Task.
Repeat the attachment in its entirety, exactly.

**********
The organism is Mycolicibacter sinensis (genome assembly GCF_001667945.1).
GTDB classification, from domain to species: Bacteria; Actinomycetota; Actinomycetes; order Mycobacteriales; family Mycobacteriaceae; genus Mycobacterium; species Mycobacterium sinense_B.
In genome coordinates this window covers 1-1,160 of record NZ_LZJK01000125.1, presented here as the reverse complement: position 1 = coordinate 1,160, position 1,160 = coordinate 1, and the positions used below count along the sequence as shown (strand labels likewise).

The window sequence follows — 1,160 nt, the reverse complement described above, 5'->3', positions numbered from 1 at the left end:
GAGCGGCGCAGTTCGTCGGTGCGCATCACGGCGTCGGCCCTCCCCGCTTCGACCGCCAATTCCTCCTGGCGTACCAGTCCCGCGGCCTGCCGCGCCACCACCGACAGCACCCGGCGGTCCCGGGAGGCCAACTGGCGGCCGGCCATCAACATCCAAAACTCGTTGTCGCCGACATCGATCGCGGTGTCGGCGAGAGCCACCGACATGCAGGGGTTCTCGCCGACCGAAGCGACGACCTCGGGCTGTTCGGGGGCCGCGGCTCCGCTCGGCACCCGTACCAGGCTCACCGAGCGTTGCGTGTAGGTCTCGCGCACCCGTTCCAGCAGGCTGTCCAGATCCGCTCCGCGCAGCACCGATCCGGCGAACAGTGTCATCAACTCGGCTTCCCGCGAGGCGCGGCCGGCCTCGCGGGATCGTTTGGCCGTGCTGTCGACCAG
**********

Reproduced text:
The organism is Mycolicibacter sinensis (genome assembly GCF_001667945.1).
GTDB classification, from domain to species: Bacteria; Actinomycetota; Actinomycetes; order Mycobacteriales; family Mycobacteriaceae; genus Mycobacterium; species Mycobacterium sinense_B.
In genome coordinates this window covers 1-1,160 of record NZ_LZJK01000125.1, presented here as the reverse complement: position 1 = coordinate 1,160, position 1,160 = coordinate 1, and the positions used below count along the sequence as shown (strand labels likewise).

The window sequence follows — 1,160 nt, the reverse complement described above, 5'->3', positions numbered from 1 at the left end:
GAGCGGCGCAGTTCGTCGGTGCGCATCACGGCGTCGGCCCTCCCCGCTTCGACCGCCAATTCCTCCTGGCGTACCAGTCCCGCGGCCTGCCGCGCCACCACCGACAGCACCCGGCGGTCCCGGGAGGCCAACTGGCGGCCGGCCATCAACATCCAAAACTCGTTGTCGCCGACATCGATCGCGGTGTCGGCGAGAGCCACCGACATGCAGGGGTTCTCGCCGACCGAAGCGACGACCTCGGGCTGTTCGGGGGCCGCGGCTCCGCTCGGCACCCGTACCAGGCTCACCGAGCGTTGCGTGTAGGTCTCGCGCACCCGTTCCAGCAGGCTGTCCAGATCCGCTCCGCGCAGCACCGATCCGGCGAACAGTGTCATCAACTCGGCTTCCCGCGAGGCGCGGCCGGCCTCGCGGGATCGTTTGGCCGTGCTGTCGACCAG